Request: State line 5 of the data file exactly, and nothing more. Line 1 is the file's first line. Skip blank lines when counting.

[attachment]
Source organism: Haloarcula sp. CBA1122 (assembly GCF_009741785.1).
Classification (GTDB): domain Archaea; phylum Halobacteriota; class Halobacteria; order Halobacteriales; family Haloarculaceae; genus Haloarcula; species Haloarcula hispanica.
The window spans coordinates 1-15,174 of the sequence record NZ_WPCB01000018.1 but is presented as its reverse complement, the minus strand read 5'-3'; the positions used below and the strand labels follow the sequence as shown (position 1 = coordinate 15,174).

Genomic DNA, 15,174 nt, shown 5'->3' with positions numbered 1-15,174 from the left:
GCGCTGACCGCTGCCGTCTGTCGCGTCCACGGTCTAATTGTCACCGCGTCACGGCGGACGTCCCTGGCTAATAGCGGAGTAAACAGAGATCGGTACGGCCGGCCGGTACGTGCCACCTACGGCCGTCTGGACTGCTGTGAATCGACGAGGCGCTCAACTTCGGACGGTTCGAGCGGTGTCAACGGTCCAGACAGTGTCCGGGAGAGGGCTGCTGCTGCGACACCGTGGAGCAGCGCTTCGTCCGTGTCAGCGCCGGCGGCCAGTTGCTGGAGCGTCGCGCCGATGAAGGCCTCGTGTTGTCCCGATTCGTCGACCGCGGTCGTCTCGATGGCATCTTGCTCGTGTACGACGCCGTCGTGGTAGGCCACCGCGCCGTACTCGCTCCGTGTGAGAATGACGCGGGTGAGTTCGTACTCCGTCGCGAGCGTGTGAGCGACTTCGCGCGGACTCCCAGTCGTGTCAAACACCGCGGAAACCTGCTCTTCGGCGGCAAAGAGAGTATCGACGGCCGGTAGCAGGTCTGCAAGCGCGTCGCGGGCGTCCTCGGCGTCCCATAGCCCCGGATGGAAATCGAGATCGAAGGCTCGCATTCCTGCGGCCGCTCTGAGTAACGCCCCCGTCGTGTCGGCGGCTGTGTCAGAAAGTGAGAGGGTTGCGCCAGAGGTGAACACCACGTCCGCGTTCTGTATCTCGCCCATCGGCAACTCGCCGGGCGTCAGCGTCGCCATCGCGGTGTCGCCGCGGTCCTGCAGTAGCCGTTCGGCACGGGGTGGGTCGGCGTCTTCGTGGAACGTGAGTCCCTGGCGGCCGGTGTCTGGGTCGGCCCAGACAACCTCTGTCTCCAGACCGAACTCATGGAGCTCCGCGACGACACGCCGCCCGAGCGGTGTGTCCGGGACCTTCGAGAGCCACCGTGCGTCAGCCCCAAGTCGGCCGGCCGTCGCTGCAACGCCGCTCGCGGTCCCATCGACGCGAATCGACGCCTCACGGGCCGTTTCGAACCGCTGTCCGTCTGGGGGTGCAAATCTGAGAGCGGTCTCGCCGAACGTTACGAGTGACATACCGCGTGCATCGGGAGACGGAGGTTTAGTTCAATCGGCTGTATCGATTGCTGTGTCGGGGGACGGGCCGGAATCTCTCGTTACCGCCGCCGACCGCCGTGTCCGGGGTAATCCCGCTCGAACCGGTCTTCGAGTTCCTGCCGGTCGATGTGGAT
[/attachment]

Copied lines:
GCGCTGACCGCTGCCGTCTGTCGCGTCCACGGTCTAATTGTCACCGCGTCACGGCGGACGTCCCTGGCTAATAGCGGAGTAAACAGAGATCGGTACGGCCGGCCGGTACGTGCCACCTACGGCCGTCTGGACTGCTGTGAATCGACGAGGCGCTCAACTTCGGACGGTTCGAGCGGTGTCAACGGTCCAGACAGTGTCCGGGAGAGGGCTGCTGCTGCGACACCGTGGAGCAGCGCTTCGTCCGTGTCAGCGCCGGCGGCCAGTTGCTGGAGCGTCGCGCCGATGAAGGCCTCGTGTTGTCCCGATTCGTCGACCGCGGTCGTCTCGATGGCATCTTGCTCGTGTACGACGCCGTCGTGGTAGGCCACCGCGCCGTACTCGCTCCGTGTGAGAATGACGCGGGTGAGTTCGTACTCCGTCGCGAGCGTGTGAGCGACTTCGCGCGGACTCCCAGTCGTGTCAAACACCGCGGAAACCTGCTCTTCGGCGGCAAAGAGAGTATCGACGGCCGGTAGCAGGTCTGCAAGCGCGTCGCGGGCGTCCTCGGCGTCCCATAGCCCCGGATGGAAATCGAGATCGAAGGCTCGCATTCCTGCGGCCGCTCTGAGTAACGCCCCCGTCGTGTCGGCGGCTGTGTCAGAAAGTGAGAGGGTTGCGCCAGAGGTGAACACCACGTCCGCGTTCTGTATCTCGCCCATCGGCAACTCGCCGGGCGTCAGCGTCGCCATCGCGGTGTCGCCGCGGTCCTGCAGTAGCCGTTCGGCACGGGGTGGGTCGGCGTCTTCGTGGAACGTGAGTCCCTGGCGGCCGGTGTCTGGGTCGGCCCAGACAACCTCTGTCTCCAGACCGAACTCATGGAGCTCCGCGACGACACGCCGCCCGAGCGGTGTGTCCGGGACCTTCGAGAGCCACCGTGCGTCAGCCCCAAGTCGGCCGGCCGTCGCTGCAACGCCGCTCGCGGTCCCATCGACGCGAATCGACGCCTCACGGGCCGTTTCGAACCGCTGTCCGTCTGGGGGTGCAAATCTGAGAGCGGTCTCGCCGAACGTTACGAGTGACATACCGCGTGCATCGGGAGACGGAGGTTTAGTTCAATCGGCTGTATCGATTGCTGTGTCGGGGGACGGGCCGGAATCTCTCGTTACCGCCGCCGACCGCCGTGTCCGGGGTAATCCCGCTCGAACCGGTCTTCGAGTTCCTGCCGGTCGATGTGGAT